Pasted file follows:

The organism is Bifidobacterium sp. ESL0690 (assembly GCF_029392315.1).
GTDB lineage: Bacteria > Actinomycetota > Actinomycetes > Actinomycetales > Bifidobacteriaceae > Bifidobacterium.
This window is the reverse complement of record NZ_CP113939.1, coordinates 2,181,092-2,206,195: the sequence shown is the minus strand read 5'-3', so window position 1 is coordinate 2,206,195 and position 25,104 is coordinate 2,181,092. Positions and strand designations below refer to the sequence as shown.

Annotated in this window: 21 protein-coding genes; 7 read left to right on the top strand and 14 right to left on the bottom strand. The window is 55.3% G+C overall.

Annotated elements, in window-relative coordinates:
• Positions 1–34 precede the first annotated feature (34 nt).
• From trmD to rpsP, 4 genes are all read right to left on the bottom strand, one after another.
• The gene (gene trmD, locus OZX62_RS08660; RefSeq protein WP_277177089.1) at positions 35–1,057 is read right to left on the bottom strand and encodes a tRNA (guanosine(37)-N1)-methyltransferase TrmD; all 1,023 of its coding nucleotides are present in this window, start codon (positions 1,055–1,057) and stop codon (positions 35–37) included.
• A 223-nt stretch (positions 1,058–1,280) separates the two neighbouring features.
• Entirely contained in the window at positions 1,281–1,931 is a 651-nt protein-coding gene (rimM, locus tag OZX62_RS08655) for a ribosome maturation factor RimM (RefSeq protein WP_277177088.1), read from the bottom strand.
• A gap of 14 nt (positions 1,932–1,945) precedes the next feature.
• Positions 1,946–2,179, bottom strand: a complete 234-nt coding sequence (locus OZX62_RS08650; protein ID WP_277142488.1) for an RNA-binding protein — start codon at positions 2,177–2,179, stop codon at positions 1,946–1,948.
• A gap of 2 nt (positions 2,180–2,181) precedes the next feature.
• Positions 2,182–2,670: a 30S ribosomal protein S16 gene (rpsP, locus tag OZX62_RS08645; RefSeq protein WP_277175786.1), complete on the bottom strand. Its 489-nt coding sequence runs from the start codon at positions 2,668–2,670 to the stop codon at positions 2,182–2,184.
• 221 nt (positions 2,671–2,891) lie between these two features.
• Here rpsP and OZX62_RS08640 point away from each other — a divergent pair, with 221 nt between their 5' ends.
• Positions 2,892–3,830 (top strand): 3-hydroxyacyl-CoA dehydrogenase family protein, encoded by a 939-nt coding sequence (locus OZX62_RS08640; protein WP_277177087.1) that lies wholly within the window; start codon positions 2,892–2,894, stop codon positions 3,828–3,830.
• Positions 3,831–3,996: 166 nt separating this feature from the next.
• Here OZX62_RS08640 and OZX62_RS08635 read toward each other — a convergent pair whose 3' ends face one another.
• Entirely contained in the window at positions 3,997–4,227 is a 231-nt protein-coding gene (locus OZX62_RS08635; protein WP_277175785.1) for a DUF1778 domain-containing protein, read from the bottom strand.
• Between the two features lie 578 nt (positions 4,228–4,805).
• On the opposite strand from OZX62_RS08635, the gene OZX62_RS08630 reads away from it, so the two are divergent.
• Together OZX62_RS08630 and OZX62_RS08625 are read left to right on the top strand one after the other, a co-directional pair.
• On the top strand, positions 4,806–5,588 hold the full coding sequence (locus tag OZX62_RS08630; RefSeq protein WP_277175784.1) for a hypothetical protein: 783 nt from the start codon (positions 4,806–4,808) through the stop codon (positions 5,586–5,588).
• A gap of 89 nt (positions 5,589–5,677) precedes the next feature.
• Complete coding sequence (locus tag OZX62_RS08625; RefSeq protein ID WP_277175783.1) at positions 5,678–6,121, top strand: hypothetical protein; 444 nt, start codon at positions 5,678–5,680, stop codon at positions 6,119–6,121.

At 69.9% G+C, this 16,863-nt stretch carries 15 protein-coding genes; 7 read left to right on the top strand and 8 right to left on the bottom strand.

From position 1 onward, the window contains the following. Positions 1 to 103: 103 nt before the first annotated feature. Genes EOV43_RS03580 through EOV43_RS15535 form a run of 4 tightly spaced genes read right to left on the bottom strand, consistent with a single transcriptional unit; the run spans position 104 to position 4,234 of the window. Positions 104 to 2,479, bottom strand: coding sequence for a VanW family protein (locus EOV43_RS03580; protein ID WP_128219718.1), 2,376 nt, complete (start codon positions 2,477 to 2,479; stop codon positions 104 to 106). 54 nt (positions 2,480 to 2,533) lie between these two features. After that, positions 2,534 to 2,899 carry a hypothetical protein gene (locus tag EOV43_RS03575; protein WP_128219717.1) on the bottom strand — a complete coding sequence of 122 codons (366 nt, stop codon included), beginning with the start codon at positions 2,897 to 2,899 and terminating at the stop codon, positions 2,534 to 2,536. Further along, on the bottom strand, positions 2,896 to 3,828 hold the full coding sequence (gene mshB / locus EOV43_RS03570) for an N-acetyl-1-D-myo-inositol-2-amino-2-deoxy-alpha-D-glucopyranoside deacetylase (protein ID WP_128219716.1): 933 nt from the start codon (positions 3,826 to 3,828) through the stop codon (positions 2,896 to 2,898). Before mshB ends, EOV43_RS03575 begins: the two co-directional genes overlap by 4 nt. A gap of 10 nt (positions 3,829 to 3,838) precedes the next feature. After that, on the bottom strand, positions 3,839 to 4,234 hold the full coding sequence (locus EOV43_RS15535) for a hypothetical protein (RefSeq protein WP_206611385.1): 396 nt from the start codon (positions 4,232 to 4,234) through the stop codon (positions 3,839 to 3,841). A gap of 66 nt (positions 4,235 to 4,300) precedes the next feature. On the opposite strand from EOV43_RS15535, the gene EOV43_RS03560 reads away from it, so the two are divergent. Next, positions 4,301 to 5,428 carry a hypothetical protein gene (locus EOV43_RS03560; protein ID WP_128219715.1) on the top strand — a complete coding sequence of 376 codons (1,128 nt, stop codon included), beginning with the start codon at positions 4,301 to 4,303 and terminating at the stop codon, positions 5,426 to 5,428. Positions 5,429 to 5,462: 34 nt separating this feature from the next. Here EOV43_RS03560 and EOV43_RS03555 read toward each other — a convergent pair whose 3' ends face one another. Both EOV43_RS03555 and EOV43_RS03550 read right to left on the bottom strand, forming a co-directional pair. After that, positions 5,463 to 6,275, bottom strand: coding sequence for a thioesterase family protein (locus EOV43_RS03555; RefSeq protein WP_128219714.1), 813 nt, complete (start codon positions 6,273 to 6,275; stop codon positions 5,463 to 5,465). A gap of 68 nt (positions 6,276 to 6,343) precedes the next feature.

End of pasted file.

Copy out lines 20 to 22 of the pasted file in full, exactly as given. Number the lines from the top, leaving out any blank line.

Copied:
• Entirely contained in the window at positions 3,997–4,227 is a 231-nt protein-coding gene (locus OZX62_RS08635; protein WP_277175785.1) for a DUF1778 domain-containing protein, read from the bottom strand.
• Between the two features lie 578 nt (positions 4,228–4,805).
• On the opposite strand from OZX62_RS08635, the gene OZX62_RS08630 reads away from it, so the two are divergent.